lagoon in the cook islands

If you're a casual holiday-diver, or have a non-diving partner, then a Cook Islands scuba diving holiday may be just right for you. However, advanced scuba diving enthusiasts will probably find the diving variety to be too limited and should investigate either Fiji, Tahiti or Vanuatu for a scuba diving holiday.

The beauty of scuba diving on Rarotonga is that it is a small but mountainous island so there is always favourable diving conditions. If the wind is blowing from the south-east, which it usually does, then scuba divers head over to the dive sites along the north and west coast, but when the stronger northerly winds blow in, there's sheltered diving along the south coast reef. It doesn't matter at all which Rarotonga accommodation you stay at as all four scuba diving operators on Rarotonga offer complimentary pick-up and you're never more than 30-minutes boat ride from the dive sites.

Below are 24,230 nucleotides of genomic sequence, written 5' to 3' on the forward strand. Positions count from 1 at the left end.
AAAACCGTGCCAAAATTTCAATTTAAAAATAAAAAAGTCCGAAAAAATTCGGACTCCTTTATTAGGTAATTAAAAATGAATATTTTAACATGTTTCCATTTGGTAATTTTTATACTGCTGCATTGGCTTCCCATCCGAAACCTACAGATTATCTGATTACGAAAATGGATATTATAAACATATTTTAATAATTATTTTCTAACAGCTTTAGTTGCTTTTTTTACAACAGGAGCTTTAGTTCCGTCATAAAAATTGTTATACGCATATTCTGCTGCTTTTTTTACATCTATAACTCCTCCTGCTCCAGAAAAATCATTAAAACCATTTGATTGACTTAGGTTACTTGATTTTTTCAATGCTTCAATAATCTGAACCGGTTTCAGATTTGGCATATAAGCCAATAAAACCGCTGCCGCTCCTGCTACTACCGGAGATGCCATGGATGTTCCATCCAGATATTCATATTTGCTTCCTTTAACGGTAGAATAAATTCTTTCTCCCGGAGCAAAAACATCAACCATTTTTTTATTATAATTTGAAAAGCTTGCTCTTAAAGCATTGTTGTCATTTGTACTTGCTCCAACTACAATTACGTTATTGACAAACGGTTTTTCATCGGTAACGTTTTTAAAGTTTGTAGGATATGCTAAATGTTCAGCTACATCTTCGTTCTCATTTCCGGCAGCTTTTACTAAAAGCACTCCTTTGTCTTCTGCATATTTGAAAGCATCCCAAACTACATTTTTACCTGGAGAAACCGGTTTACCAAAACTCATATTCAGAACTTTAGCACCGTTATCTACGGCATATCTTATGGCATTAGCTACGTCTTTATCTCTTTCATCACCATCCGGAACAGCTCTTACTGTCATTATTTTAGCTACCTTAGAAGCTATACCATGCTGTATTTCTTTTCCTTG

What you will see is walls and steep drop-offs, boomies and Gregorian fans and mostly hard corals, although there are areas of soft coral in places. Pelagic fish are a highlight, with deep sea surrounding Rarotonga, and perhaps a chance encounter with a humpback whale when they pass the coast from May to October.

Aitutaki has more advanced dive sites with some good drift dives along the fringing reefs of the outer lagoon and these can be anywhere from 20 minutes to an hour by boat from Arutanga Harbour where the two scuba diving operators are based, again offering complimentary pick-up from all Aitutaki accommodation around the main island.